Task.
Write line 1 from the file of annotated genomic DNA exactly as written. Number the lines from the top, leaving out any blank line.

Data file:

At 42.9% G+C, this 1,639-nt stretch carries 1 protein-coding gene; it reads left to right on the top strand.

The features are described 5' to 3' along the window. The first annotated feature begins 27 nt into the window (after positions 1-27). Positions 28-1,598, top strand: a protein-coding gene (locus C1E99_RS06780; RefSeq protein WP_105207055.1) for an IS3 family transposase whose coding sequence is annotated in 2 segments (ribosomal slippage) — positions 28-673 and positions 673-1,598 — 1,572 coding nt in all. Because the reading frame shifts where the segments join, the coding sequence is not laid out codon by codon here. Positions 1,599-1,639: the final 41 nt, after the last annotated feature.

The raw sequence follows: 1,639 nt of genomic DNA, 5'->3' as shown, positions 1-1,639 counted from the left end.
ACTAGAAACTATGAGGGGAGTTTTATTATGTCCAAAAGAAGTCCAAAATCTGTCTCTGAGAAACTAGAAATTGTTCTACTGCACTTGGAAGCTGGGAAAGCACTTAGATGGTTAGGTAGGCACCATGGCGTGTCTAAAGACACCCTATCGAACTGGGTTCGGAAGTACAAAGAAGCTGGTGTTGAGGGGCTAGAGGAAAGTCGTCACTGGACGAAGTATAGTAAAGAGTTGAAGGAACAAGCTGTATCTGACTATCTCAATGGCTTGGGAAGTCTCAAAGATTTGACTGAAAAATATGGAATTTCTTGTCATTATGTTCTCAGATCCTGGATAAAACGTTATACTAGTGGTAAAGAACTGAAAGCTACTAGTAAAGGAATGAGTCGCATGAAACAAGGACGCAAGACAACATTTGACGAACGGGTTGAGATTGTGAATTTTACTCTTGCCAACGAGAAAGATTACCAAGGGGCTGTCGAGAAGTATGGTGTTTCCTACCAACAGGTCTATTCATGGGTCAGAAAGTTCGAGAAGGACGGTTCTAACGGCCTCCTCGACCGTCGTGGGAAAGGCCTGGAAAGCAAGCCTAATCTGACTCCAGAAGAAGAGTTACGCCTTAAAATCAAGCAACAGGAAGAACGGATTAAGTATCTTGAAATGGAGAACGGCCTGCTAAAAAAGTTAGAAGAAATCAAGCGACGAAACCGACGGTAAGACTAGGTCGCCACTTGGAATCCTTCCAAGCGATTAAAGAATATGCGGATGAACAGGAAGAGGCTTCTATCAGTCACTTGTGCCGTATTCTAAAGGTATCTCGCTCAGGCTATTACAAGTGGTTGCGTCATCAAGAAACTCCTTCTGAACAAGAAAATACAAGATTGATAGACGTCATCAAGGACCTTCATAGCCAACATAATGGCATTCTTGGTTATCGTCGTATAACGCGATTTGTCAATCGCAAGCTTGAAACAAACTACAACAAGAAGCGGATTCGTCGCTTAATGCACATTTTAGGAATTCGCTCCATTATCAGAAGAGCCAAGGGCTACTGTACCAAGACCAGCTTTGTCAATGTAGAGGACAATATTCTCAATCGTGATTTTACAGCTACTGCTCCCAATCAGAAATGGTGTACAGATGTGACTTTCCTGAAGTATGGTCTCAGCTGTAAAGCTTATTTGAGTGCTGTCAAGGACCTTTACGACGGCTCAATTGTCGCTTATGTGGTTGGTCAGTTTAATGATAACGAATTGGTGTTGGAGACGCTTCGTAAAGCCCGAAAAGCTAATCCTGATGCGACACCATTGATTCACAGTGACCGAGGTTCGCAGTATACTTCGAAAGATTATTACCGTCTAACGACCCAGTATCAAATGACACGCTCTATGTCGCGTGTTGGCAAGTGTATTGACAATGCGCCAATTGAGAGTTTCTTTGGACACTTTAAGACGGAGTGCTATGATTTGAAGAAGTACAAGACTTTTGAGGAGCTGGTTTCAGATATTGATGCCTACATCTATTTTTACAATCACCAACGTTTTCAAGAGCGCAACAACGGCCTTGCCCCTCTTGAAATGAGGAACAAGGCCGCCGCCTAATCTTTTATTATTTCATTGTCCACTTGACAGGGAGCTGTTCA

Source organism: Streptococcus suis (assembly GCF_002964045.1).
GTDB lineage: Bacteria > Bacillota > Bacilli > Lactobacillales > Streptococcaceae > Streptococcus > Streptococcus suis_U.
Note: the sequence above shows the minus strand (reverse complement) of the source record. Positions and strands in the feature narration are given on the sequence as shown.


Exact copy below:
At 42.9% G+C, this 1,639-nt stretch carries 1 protein-coding gene; it reads left to right on the top strand.